Canada’s New Government Increases it’s Commitment to Enhancing Girl’s Education in Afghanistan

Me! Me! It’s all about me!

Posted by on 12 Oct 2007 | Tagged as: Current Events, Media

Summary: Blowhard hack indirectly kills decent kid; hack wonders if he should feel conflicted about this, but settles for navel-gazing.

Full story here.

Hitchens seems to sense that the appropriate response involves a) some level of genuine humility, as opposed to a pose du jour that involves faking humility, and b) a true focus on the person he is writing about, rather than turning him into a way of talking about himself, but isn’t temperamentally capable of doing it.

Totally Toronto (2)

Posted by on 06 Oct 2007 | Tagged as: Media, The nine-oh-five

It’s an easy target, but:

The Current on Friday morning had a long segment on roundabouts, hooked to Case Ootes’s proposal that Toronto should have some. There aren’t any at the moment.

The main interview was with the City of Toronto’s transportation manager, who discussed them intelligently enough from theory – he’s not responsible for any real ones, there being none in the city, and none really contemplated. Roundabouts are hard to retrofit into an existing urban landscape, since they’re so space-intensive. Not impossible, but the expropriation is expensive.

Usually, new roundabouts are installed as a traffic-control measure in rural and suburban areas, which brings us to Ontario’s busiest roundabout, right here:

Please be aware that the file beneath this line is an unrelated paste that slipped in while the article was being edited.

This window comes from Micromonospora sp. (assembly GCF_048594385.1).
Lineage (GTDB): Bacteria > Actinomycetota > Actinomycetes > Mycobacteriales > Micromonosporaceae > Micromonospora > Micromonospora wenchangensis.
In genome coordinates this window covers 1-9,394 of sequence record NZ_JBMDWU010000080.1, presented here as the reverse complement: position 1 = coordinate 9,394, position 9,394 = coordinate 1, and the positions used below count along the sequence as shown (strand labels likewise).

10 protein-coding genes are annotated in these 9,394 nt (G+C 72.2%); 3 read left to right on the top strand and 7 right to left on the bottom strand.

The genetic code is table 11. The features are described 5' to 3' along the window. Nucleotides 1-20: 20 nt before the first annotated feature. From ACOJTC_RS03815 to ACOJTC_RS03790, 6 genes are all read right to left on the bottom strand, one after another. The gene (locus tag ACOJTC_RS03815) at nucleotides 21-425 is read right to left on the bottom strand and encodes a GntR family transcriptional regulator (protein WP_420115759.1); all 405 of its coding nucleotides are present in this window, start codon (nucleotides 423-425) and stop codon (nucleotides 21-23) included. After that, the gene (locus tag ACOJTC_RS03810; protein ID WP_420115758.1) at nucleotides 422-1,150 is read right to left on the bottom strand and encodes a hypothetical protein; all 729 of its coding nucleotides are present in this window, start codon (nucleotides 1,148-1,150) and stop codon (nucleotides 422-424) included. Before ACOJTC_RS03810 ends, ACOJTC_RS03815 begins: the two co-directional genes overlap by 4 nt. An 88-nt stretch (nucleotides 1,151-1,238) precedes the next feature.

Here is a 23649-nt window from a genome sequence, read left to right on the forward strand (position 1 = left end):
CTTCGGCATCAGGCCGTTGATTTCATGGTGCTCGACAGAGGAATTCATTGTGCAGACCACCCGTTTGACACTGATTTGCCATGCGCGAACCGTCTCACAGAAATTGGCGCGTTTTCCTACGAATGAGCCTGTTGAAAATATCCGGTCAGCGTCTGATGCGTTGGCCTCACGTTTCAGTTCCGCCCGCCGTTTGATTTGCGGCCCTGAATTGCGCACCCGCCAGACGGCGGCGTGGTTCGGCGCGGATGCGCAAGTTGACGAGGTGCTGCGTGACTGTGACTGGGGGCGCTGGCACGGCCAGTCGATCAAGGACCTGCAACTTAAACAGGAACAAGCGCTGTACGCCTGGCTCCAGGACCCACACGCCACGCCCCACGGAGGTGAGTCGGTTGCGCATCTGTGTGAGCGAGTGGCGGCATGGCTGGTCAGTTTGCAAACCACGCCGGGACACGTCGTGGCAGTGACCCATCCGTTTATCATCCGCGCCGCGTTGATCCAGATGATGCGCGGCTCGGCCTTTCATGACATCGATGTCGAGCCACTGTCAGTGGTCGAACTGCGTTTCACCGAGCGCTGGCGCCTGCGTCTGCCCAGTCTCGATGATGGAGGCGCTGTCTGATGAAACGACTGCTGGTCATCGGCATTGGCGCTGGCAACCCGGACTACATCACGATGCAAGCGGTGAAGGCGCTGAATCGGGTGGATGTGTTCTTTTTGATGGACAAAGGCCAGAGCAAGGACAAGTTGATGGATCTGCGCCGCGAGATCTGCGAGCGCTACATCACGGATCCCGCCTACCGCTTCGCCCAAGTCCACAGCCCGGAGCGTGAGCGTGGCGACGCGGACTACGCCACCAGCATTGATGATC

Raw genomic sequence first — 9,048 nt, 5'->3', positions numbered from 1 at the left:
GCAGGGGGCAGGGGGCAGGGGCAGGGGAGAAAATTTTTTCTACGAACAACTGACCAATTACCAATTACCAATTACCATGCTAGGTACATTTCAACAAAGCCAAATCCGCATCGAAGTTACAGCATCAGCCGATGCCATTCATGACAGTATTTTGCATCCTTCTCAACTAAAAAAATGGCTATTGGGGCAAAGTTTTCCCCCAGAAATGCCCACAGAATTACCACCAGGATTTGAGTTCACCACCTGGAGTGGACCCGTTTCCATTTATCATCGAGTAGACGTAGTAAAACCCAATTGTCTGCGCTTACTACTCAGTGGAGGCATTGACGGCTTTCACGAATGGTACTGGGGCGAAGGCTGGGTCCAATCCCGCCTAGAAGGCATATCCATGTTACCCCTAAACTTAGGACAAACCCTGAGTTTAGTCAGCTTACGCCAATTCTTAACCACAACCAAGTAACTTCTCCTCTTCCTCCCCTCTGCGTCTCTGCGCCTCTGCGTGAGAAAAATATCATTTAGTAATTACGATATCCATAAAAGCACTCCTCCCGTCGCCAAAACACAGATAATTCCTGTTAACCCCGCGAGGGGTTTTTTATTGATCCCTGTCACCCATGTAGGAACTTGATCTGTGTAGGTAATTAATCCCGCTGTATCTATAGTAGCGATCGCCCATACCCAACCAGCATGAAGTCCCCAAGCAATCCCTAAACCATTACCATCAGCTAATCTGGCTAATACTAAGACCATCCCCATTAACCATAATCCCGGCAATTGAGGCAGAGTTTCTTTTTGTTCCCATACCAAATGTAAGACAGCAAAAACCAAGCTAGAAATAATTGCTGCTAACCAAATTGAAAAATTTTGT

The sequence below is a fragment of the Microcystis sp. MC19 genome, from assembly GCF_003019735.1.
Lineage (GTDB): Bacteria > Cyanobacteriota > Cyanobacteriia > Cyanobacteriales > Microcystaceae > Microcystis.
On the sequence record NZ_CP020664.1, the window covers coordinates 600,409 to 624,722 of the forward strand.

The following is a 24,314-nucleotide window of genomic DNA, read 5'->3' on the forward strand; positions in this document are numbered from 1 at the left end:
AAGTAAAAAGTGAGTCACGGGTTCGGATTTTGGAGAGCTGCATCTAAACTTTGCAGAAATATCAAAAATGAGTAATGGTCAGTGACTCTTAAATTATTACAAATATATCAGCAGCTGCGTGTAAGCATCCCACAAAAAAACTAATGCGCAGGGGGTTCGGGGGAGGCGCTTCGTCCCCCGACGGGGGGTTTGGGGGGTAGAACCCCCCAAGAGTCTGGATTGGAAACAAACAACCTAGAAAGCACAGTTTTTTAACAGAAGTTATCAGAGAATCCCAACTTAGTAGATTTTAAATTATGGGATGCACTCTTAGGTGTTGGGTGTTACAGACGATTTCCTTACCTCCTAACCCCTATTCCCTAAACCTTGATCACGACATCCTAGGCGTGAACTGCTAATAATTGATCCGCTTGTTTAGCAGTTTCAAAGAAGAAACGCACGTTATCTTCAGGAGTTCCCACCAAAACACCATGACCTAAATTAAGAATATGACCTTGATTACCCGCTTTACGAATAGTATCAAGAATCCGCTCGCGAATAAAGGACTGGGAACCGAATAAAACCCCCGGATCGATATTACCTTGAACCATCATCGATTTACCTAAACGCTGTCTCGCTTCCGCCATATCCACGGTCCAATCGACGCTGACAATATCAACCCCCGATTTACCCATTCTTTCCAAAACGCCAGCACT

View Larger Map

in scenic Ancaster, well within CBC Toronto’s listening area.

It’s sort of an interesting application of the idea, designed as a transition between an 80k rural highway, which many motorists drove at 100 km/h, and a 50k suburban arterial. Drivers were supposed to sharply cut their speed at a certain point, but not all of them wanted to. Signs and speed enforcement didn’t do the trick, but physical changes to the road actually did. Residents were resistant at first, but accepted it after it became clear it solved the problem.

Not far away in rural Ancaster, roundabouts may be the key to the life-and-death question of how to make Hwy. 52 less lethal. 52 has become very dangerous since it became connected to the new 403 extension for much the same reasons that Hwy. 2 was dangerous when I was growing up: a mixture of cars and trucks acting as if they were on a 400-series highway, school buses, pedestrians and slow-moving farm vehicles. Counting from the 403 extension opening in 1998, road deaths come to more than one per mile. You can read all about it here.

The Hamilton planners haven’t really solved it, beyond posting an oddball 70 km/h speed limit, but are proposing five new roundabouts in rural Ancaster, three of them on 52. I’d install them every mile and a quarter at each concession, but it’s a start. This may actually turn out to be the solution – physical changes to the road will always be a better way of controlling behaviour than enforcement.

There’s lots of room for them, as you can see. Here’s 52 and Jerseyville Rd., one of the proposed locations:

View Larger Map

Now there’s an interesting story, if the CBC ever wanted to do a piece on roundabouts – a well-established and articulate community group, planners who have studied the issue in detail, local residents who have watched the road for years – everything you need, really. Pity it’s so far from the end of the subway.

Cheese, Gromit!

Posted by on 03 Oct 2007 | Tagged as: Media

The BBC says:

Trouble at’ Mill is a murder mystery that sees Wallace and Gromit running a bakery business – with their house converted into a granary with ovens and robotic kneading arms.

Some details on (where else), which is a thoroughly silly and entertaining site.

Wallace and Gromit